Draft Decision Would Prohibit Retail Supplier From Enrolling New Customers For Six Months
Draft Would Fine Supplier $1.5 Million
Draft Addresses Sales/Marketing Language Used By Agents
Also Interprets Use of "Cost Recovery Fees" For Non-Commodity Products
February 27, 2019 Email This Story Copyright 2010-19 EnergyChoiceMatters.com
Reporting by Paul Ring • email@example.com
The following story is brought free of charge to readers byEC Infosystems, the exclusive EDI provider of EnergyChoiceMatters.com
The Connecticut PURA today issued a draft decision under which Direct Energy Services, LLC would be assessed a civil penalty in the amount of one million five hundred thousand dollars ($1,500,000) for what the draft concludes are violations of Conn. Gen. Stat. §§ 16-245, 16-245o, 16-245s, and 42-110b.
Furthermore, under the draft, "Direct is prohibited from accepting new residential customers for six months and Direct must submit to auditing of marketing by the Authority for one year after the end of the six-month prohibition on accepting new customers. "
Jessica Mahaffey, Vice President, External Affairs, Direct Energy, provided the following statement to EnergyChoiceMatters.com:
"The proposed Draft Decision comes at the end of a protracted investigation into our sales and marketing practices that began six years ago and which focused initially on operational and customer communications issues back in 2012. Direct Energy cooperated fully in this investigation and has provided significant evidence that rebuts many of the PURA findings. There were only a few issues found, which we immediately addressed, and made sure any customer-specific issues were satisfactorily resolved. We believe that the evidence on the record simply does not support the proposed level of sanctions against our company. Direct Energy takes very seriously its responsibility to supervise its sales agents and enforce compliance with all applicable laws and regulations. We care about our customers, and when we make a mistake, or anyone working on our behalf makes a mistake, we make every effort to correct the issue and provide a satisfactory resolution for any impacted customer."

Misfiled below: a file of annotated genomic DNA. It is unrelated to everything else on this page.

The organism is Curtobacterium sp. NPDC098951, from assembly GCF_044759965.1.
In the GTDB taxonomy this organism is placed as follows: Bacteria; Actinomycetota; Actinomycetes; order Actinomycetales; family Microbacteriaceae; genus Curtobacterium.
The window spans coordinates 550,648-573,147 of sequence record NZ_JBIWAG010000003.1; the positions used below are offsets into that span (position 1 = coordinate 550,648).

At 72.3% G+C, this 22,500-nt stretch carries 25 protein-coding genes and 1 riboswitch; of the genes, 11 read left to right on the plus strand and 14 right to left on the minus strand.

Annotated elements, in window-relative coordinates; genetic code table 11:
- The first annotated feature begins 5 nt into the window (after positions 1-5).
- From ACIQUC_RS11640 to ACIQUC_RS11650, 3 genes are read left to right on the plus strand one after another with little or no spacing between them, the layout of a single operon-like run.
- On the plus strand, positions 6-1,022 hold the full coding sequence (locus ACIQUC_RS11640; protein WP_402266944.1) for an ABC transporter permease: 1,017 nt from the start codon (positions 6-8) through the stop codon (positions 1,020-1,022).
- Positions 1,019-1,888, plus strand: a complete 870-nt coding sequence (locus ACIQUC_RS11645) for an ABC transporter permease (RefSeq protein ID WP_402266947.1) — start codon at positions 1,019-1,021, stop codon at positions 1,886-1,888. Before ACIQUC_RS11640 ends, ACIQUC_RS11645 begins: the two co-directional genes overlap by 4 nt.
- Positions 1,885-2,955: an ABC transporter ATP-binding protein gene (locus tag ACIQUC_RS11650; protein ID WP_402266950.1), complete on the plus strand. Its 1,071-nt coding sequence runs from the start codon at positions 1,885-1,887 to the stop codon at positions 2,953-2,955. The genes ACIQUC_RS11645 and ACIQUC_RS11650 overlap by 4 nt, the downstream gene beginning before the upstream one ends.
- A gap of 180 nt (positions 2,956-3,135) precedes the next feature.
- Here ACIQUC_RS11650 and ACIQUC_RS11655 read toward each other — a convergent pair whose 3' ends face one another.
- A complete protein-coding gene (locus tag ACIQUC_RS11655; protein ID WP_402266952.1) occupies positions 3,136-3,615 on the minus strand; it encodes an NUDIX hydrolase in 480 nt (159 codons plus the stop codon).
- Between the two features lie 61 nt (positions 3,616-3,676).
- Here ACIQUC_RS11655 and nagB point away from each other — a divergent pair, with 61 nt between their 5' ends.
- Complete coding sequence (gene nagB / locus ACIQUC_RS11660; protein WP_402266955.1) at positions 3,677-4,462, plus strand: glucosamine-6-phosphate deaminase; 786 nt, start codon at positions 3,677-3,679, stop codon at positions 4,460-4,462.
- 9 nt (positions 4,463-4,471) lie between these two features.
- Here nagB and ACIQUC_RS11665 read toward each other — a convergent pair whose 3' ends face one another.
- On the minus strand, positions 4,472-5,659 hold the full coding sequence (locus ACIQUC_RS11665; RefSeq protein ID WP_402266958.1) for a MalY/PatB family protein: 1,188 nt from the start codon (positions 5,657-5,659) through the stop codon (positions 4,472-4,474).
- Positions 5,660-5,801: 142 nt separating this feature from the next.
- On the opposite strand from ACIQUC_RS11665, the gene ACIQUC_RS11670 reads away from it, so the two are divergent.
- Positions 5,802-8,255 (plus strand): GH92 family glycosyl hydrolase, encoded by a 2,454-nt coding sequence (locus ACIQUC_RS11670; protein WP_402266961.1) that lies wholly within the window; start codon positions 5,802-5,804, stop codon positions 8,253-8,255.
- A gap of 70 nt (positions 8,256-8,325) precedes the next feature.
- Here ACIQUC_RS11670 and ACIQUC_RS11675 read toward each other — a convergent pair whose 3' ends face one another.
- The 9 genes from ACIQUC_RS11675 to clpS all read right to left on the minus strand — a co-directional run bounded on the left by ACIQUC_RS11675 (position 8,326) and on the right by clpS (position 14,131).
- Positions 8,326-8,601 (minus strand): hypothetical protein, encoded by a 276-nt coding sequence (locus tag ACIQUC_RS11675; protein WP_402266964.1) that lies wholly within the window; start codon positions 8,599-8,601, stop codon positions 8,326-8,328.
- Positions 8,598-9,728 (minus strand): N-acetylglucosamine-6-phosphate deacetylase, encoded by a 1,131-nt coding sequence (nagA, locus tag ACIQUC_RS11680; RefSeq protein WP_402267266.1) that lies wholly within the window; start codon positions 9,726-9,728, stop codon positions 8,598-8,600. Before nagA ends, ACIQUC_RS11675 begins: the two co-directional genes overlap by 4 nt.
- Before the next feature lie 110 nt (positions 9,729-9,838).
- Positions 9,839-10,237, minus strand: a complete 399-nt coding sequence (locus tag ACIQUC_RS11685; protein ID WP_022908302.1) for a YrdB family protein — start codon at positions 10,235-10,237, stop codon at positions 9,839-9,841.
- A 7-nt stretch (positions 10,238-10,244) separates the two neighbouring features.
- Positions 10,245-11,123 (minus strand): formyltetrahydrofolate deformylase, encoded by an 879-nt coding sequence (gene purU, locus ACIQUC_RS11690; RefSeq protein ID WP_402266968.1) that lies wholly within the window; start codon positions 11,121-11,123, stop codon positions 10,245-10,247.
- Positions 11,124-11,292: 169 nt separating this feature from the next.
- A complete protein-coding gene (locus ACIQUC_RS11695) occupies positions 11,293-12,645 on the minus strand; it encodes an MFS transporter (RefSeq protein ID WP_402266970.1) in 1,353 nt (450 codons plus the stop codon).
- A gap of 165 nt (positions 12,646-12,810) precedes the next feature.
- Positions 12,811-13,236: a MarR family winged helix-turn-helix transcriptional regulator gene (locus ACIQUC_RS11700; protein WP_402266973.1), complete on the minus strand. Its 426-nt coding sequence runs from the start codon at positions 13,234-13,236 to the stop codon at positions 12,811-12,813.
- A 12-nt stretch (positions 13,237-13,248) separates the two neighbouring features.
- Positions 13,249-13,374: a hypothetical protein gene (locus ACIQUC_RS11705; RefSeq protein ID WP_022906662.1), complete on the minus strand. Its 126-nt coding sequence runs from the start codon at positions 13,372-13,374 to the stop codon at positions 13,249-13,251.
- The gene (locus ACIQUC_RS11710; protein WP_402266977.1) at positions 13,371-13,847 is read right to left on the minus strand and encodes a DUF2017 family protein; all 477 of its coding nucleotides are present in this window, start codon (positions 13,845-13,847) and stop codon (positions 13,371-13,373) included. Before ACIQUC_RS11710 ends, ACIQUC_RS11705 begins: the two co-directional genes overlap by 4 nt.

-- Jessica Mahaffey, Vice President, External Affairs, Direct Energy
The draft decision is not final and parties may file exceptions to the draft decision.
Under the draft, PURA would determine that, "Direct Energy Services, LLC (Direct) has failed to comply with Conn. Gen. Stat. §§ 16-245, 16-245o, 16-245s, and 42-110b, by: 1) not having Spanish marketing materials available when conducting solicitations and sales; 2) not having Spanish-language contracts available when conducting solicitations and sales, resulting in invalid contracts; 3) misstating standard service price; 4) not stating in its marketing that it did not represent an electric distribution company (EDC); 5) not explaining the purpose of its solicitations; 6) misrepresenting cancellation fees; 7) using undefined terms and not accurately explaining rates; 8) implying customers must choose a supplier; 9) misleading customers into believing generation charges were the total bill; 10) coaching customers and answering questions through the third-party verification (TPV) process; 11) charging excessive cancellation fees; 12) not directly training its third-party agents; and 13) engaging in other unfair and deceptive marketing practices, including but not limited to, making misleading statements in its marketing."
The draft would find that, "Direct violated Conn. Gen. Stat. § 16-245o(h)(3)(B)(i) by not stating and by misstating the price of standard service[.]"
The draft states, "Direct concedes in its Reply Brief that its 'agents misstated the future Standard Service rate.' Direct Reply Brief, p. 15. Whether these misstatements were purposeful or accidental is irrelevant to the legal violation. The law requires Direct to accurately state the standard service rate and Direct did not do so."
The draft states, "In addition, Direct characterizes standard service as a variable rate in its marketing. Late Filed Exhibit 2C, pp. 139-41, 144-45, 365, 377, 460, 554, 556, 614 and 635. See also, Id. at p. 400 ('[W]hen you just have Eversource as your company and no supplier, then that means Eversource can charge you whatever they want to on your bill…'). Conn. Gen. Stat. § 16-245o(g)(4) banned variable rate contracts in Connecticut and it is actively misleading to characterize standard service as a variable rate when, by definition, standard service cannot be a variable rate under Connecticut law."
The draft cites one exchange with a customer as follows: "in this exchange Direct can be heard saying, '[W]ith CL&P if you – if you didn’t renew, you know, you will revert back to them eventually. And, you know, like I said, their rates are going to go up to about 16 cents.,'" as PURA noted that customers do not revert back to an EDC without affirmative action and CL&P has not charged a 16-cent rate at any time applicable in the investigation